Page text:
COMMUNICATING personalised information about genetic and phenotypic risks of Type 2 diabetes does not motivate positive behaviour change in the short-term. This is according to the results of a new study carried out by researchers at the University of Cambridge, Cambridge, UK.
The study highlights the need for future research to determine how providing patients with risk information can improve preventive health strategies. The team also found that communicating these personalised risk estimates did not cause patients an experience an increased level of anxiety or worry. This is also important due to concerns about potential adverse psychological consequences of predictive genetic testing.
The researchers recruited both men and women born between 1950 and 1975, with no previous diagnosis of diabetes or any other chronic illness, from the Fenland Study in England. In the final sample, 550 participants were randomly assigned to receive either standard lifestyle advice for preventing diabetes (n=184); lifestyle advice and a genetic risk estimate of developing diabetes (n=184); or lifestyle advice and a phenotypic risk estimate (n=182).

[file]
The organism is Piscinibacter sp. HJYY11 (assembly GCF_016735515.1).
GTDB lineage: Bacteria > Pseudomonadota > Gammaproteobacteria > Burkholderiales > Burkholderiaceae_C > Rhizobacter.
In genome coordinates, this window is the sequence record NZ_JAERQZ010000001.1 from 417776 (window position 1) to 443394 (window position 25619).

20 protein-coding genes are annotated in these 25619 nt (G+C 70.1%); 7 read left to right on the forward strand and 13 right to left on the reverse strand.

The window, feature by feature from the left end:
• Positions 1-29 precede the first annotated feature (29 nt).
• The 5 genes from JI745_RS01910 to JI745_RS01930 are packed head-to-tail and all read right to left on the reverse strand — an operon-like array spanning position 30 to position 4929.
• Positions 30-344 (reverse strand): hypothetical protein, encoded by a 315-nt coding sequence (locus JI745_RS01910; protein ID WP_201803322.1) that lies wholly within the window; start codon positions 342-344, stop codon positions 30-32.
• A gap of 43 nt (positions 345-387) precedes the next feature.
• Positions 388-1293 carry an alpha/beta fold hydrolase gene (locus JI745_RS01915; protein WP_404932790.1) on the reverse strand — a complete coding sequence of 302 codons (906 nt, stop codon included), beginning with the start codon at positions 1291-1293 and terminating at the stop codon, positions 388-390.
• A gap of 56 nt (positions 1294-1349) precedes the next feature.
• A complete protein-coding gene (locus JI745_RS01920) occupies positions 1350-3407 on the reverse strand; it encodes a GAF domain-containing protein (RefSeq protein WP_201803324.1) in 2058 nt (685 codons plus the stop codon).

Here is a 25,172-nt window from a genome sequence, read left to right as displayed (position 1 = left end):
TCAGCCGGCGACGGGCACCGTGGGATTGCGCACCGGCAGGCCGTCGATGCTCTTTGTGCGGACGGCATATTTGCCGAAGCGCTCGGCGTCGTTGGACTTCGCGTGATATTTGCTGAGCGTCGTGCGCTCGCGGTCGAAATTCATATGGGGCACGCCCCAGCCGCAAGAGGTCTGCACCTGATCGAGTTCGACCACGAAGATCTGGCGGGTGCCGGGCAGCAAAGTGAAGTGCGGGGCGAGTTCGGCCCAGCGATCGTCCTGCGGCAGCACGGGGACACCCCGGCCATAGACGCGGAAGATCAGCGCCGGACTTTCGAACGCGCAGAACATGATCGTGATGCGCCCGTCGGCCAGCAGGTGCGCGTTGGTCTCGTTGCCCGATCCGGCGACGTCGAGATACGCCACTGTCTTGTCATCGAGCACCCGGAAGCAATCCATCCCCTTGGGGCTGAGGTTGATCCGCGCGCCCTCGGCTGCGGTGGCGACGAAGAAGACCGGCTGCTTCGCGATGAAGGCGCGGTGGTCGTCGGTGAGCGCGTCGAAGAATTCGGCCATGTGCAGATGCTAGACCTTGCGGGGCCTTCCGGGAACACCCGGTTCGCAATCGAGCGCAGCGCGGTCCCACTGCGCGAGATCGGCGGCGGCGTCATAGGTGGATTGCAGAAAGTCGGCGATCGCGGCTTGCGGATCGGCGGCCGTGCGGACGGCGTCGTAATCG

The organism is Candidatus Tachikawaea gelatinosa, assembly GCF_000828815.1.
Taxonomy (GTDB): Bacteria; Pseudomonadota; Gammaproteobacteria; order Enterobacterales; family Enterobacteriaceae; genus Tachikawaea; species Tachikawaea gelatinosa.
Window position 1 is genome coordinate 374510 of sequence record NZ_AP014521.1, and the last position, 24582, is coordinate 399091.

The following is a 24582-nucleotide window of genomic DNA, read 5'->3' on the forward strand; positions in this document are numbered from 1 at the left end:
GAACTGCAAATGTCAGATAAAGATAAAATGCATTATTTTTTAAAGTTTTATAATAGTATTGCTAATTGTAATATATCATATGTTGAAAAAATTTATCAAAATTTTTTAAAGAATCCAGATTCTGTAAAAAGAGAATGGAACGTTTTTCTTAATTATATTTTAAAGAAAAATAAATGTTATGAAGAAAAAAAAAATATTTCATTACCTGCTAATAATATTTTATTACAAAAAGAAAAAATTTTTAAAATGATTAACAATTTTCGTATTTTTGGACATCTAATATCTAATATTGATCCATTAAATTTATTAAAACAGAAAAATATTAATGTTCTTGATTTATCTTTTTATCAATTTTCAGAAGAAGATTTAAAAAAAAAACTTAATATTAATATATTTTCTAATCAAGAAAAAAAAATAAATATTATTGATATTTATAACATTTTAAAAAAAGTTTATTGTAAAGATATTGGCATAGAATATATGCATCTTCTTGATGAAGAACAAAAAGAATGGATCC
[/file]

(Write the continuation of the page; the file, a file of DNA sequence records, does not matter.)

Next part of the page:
At the 8-week follow-up the researchers observed no significant between-group differences in physical activity. Subgroup analyses also showed no effect on the level of physical activity between patients given a high or low-risk estimates of developing diabetes. Additionally, no significant differences were found between the groups in self-reported diet, health, and weight as well as in the levels of anxiety or worry.
The researchers concluded that the provision of genetic risk information did not motivate healthy changes in behaviour above phenotypic risk information or standard lifestyle advice alone. Researchers also noted that: “The results of the current study provide further evidence for a shift in focus for promoting healthy changes in habitual, environmentally patterned behaviours such as physical activity and diet, away from interventions solely based on provision of information and advice to individuals towards interventions that target the wider collective determinants of disease.”
Jack Redden, Reporter